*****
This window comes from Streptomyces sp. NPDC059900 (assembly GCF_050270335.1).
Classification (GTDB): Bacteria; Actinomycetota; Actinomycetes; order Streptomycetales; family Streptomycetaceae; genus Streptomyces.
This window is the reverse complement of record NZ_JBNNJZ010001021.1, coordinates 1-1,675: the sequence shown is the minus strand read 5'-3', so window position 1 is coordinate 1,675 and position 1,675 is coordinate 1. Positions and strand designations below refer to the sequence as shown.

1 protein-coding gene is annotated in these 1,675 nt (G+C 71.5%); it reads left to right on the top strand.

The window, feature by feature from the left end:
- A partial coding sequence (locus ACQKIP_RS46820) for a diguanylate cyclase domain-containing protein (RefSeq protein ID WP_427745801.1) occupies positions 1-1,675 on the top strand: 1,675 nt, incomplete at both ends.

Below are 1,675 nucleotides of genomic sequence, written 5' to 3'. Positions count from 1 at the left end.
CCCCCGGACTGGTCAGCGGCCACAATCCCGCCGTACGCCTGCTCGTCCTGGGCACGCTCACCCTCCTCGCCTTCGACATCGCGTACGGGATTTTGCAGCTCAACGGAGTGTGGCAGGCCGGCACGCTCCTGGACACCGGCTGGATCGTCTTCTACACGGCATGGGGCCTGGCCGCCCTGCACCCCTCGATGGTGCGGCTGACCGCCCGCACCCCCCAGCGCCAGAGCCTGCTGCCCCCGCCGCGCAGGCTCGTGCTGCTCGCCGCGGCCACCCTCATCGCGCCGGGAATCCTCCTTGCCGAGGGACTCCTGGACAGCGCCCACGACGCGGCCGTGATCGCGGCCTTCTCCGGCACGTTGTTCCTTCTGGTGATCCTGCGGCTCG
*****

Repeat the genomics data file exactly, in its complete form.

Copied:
This window comes from Streptomyces sp. NPDC059900 (assembly GCF_050270335.1).
Classification (GTDB): Bacteria; Actinomycetota; Actinomycetes; order Streptomycetales; family Streptomycetaceae; genus Streptomyces.
This window is the reverse complement of record NZ_JBNNJZ010001021.1, coordinates 1-1,675: the sequence shown is the minus strand read 5'-3', so window position 1 is coordinate 1,675 and position 1,675 is coordinate 1. Positions and strand designations below refer to the sequence as shown.

1 protein-coding gene is annotated in these 1,675 nt (G+C 71.5%); it reads left to right on the top strand.

The window, feature by feature from the left end:
- A partial coding sequence (locus ACQKIP_RS46820) for a diguanylate cyclase domain-containing protein (RefSeq protein ID WP_427745801.1) occupies positions 1-1,675 on the top strand: 1,675 nt, incomplete at both ends.

Below are 1,675 nucleotides of genomic sequence, written 5' to 3'. Positions count from 1 at the left end.
CCCCCGGACTGGTCAGCGGCCACAATCCCGCCGTACGCCTGCTCGTCCTGGGCACGCTCACCCTCCTCGCCTTCGACATCGCGTACGGGATTTTGCAGCTCAACGGAGTGTGGCAGGCCGGCACGCTCCTGGACACCGGCTGGATCGTCTTCTACACGGCATGGGGCCTGGCCGCCCTGCACCCCTCGATGGTGCGGCTGACCGCCCGCACCCCCCAGCGCCAGAGCCTGCTGCCCCCGCCGCGCAGGCTCGTGCTGCTCGCCGCGGCCACCCTCATCGCGCCGGGAATCCTCCTTGCCGAGGGACTCCTGGACAGCGCCCACGACGCGGCCGTGATCGCGGCCTTCTCCGGCACGTTGTTCCTTCTGGTGATCCTGCGGCTCG